A myriad of exposures to hazards exist when riders engage in equine activities at horse show grounds, training/riding lesson barns, breeding operations, sales facilities/auctions, racing operations, trail riding facilities, and private farms. In this article, Equine Scientist and Horse Expert, J. Tim Potter, Ph.D., PAS outlines equine industry accepted best practices for assessing risks in equine activities and shares case examples.
EQUINE ACTIVITY RISK ASSESSMENTS – EXPERT ARTICLE
Horse farms, riding centers, showgrounds, and any other facility hosting horseback riding lessons, clinics, or exhibitions should perform routine safety inspections for physical hazards to be mitigated or equipment/parts of the facility that require maintenance or repair. It is industry accepted best practice for routine safety inspections to be performed for the safety of the public and the animals on the site.
Below is a list of physical hazards particular to equine facilities. Some of these, like sweeping up loose hay or clearing equipment from a barn aisle floor, can be mitigated easily and quickly. The equine facilities hazards that are less of an easy fix should have both warnings and guarding if it is not possible to physically remove the hazard. Click here for more on Risk Assessment and Hazard Analysis.
- Exposed drainage pipes
- Exposed electrical outlets and meters
- Exposed electrical wiring
- Cobwebs, dirt, etc. that could interfere with electrical usage and become a fire hazard
- Improper hay storage that could cause spontaneous combustion
- Loose hay and debris in barn that could be a fire hazard
- Feed areas not properly secured
- Debris, equipment and other “junk” that people or horses can get tangled up in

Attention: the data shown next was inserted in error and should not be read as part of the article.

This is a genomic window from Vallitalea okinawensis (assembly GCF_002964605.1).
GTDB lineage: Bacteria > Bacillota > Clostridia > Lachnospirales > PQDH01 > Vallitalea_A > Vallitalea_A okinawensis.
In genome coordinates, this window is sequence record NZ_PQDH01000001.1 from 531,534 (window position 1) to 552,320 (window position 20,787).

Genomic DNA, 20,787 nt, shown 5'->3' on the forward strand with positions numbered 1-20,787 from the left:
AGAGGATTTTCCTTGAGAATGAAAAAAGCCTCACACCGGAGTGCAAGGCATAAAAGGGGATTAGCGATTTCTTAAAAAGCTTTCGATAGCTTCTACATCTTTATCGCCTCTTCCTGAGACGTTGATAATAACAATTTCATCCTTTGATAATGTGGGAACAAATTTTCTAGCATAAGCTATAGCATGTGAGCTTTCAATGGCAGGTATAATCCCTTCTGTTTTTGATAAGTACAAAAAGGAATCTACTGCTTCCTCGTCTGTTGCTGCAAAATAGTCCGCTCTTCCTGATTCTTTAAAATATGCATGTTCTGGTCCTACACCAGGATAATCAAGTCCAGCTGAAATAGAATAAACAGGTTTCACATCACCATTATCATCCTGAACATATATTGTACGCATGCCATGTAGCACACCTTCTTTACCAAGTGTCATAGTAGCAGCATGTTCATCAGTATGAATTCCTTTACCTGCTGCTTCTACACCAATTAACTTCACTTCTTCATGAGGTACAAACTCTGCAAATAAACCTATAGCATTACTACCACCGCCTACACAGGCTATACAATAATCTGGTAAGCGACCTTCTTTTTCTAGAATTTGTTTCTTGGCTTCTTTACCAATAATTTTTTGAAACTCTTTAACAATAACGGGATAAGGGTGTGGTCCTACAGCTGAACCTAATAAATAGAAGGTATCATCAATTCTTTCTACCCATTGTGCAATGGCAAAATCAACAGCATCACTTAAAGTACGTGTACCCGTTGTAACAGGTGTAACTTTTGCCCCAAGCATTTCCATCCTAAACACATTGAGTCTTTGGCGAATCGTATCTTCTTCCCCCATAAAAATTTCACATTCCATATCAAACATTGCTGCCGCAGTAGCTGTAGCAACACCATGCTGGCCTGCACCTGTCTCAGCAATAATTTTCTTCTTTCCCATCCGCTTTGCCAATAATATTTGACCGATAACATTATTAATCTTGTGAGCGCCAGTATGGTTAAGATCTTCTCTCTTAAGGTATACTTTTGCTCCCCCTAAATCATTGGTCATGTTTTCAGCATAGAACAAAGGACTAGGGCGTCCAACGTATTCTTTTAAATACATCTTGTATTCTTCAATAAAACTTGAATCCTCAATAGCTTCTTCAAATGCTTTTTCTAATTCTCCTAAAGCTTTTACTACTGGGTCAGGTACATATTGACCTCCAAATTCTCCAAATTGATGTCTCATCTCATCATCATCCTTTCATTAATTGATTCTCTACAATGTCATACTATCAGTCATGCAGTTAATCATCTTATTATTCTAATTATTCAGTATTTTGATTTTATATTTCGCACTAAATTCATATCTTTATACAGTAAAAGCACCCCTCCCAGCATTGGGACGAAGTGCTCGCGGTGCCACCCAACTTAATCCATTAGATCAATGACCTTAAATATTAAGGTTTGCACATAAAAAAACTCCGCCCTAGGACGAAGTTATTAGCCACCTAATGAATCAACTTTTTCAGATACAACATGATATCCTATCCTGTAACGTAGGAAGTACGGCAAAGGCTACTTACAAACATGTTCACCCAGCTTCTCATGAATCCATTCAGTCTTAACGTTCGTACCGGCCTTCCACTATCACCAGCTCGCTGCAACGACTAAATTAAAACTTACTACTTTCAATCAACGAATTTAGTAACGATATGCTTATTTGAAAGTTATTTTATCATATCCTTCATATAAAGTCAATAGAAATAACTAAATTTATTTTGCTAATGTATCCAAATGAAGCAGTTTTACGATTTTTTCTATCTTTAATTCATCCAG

- Equipment keys not taken out of vehicles
- Equipment and others that could become an “attractive nuisance”
- Procedures for starting equipment (tractors, vehicles) relative to when riders are mounting or riding
- Separation of participants and spectators
As addressed in our article on Horse and Cattle Fencing, the type of fencing used at a facility should be based upon the type and number of animals to be enclosed, with consideration for the environment and topography of the property. The same principles apply to the gates used for fenced enclosures. All fencing types have an expected lifespan and requirements for routine inspection and maintenance to ascertain that they’re safe and in good working order to meet the requirement if enclosing the animal. Fencing risks include:
- Lack of inspection of fencing for broken wire, posts, insulators
- Lack of inspection for limbs, fallen trees that would affect the fencing
- Uneven terrain in areas for walking, riding, pastures (holes, drop offs)
- Fencing that is not visible (e.g. high tensile wire without ribbons, etc. to increase visibility)
- Gates with improper spacing between gate and post (enough space for animals to push through)
- Gates not properly secured at point of closure
- Gates hung incorrectly (both “L’s” of gate pins facing up rather than one up, one down)